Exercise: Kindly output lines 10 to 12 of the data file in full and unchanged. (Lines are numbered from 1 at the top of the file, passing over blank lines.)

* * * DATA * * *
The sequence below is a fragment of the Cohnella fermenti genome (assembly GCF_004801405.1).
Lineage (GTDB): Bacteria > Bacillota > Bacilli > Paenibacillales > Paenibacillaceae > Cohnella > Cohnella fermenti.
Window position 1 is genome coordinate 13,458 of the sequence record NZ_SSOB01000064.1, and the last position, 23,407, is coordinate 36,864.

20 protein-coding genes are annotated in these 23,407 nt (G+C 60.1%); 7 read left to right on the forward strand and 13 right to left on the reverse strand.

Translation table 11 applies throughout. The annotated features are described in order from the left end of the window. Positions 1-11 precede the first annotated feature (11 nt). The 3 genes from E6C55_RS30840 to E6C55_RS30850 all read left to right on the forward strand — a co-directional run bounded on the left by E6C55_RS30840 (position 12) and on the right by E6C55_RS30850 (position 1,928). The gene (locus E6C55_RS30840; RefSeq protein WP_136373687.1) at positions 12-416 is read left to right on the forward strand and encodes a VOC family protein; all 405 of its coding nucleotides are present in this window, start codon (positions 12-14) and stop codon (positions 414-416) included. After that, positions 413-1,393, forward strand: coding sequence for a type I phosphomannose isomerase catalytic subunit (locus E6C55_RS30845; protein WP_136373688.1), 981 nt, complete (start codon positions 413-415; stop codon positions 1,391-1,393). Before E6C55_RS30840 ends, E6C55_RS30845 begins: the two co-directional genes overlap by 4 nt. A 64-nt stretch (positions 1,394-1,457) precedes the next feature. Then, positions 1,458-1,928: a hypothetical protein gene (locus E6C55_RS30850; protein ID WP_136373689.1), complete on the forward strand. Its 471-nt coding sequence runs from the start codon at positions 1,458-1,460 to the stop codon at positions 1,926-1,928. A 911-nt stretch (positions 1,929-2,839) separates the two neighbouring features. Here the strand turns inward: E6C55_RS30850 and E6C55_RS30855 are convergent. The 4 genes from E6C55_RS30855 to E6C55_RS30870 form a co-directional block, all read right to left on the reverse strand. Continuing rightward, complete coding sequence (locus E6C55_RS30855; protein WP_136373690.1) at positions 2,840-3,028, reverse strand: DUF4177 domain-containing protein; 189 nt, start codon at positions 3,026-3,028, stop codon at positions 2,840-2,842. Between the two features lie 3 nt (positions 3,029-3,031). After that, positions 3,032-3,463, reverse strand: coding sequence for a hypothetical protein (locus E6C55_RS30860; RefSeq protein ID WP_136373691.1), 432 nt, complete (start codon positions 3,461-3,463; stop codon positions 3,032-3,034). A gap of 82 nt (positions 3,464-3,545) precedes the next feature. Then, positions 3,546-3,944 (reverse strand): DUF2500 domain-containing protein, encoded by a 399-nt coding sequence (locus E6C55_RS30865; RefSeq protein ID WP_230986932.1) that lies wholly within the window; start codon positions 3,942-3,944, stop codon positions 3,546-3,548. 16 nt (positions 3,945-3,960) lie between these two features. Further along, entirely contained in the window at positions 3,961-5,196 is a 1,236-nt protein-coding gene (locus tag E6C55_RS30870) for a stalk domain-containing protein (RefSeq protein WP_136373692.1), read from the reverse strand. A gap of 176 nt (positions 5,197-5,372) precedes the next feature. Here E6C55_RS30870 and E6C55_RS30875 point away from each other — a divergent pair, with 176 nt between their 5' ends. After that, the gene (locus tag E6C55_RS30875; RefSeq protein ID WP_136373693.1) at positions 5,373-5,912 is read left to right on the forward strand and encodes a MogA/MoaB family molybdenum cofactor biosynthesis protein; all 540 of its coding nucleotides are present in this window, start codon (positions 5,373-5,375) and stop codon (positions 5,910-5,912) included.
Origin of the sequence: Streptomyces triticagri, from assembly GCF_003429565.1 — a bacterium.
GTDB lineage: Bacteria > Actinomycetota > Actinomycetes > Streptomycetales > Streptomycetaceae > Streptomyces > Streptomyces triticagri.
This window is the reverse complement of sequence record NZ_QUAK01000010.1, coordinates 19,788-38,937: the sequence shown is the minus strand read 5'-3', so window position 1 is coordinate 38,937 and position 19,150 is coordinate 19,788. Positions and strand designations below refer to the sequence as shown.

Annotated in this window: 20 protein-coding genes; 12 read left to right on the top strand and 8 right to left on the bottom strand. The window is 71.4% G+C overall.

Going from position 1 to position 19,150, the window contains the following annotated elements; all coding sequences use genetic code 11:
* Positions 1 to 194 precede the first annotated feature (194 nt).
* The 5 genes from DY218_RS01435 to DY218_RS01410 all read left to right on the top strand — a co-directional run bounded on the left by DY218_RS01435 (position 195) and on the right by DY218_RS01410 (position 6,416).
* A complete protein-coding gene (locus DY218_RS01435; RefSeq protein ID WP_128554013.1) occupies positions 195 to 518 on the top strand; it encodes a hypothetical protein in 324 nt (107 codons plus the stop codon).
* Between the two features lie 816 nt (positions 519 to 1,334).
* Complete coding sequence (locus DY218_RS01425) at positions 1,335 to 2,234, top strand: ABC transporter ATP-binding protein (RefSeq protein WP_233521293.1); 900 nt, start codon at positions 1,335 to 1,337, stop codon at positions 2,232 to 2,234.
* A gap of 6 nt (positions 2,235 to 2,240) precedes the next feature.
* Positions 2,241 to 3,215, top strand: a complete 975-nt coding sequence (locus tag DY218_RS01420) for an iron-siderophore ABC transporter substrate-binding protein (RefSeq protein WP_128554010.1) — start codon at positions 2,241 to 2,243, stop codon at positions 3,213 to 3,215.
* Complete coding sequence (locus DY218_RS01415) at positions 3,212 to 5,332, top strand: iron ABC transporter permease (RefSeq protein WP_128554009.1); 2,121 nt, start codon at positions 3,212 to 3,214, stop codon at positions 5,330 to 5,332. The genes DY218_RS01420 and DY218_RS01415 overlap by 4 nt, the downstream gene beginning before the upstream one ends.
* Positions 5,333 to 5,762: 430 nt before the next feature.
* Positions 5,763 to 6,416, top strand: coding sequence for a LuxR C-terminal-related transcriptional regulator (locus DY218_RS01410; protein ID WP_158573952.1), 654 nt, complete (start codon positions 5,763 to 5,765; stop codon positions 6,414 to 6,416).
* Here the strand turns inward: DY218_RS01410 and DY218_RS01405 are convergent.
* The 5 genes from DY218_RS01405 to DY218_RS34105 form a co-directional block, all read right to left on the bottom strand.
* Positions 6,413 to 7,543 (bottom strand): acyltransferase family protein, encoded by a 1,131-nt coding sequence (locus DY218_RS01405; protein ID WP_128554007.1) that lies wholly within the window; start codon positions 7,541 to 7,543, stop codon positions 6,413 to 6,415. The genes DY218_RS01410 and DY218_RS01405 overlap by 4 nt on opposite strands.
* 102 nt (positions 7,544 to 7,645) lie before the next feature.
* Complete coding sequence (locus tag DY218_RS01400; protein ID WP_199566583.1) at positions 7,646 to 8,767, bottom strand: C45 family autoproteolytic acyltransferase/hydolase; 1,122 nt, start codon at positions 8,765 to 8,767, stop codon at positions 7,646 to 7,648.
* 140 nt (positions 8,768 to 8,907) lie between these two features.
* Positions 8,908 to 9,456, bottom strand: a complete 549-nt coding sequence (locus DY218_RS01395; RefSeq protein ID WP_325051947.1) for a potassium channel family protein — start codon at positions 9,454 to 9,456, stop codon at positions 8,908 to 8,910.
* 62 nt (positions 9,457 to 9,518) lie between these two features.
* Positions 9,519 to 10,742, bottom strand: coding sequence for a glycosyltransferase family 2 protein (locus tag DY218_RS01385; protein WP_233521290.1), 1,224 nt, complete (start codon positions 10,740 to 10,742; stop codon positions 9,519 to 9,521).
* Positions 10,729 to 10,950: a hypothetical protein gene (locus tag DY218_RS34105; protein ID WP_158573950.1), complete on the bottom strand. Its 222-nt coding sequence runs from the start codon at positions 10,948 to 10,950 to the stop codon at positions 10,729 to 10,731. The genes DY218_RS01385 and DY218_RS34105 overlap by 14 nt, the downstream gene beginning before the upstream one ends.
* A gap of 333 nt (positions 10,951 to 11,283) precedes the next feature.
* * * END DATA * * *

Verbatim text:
Going from position 1 to position 19,150, the window contains the following annotated elements; all coding sequences use genetic code 11:
* Positions 1 to 194 precede the first annotated feature (194 nt).
* The 5 genes from DY218_RS01435 to DY218_RS01410 all read left to right on the top strand — a co-directional run bounded on the left by DY218_RS01435 (position 195) and on the right by DY218_RS01410 (position 6,416).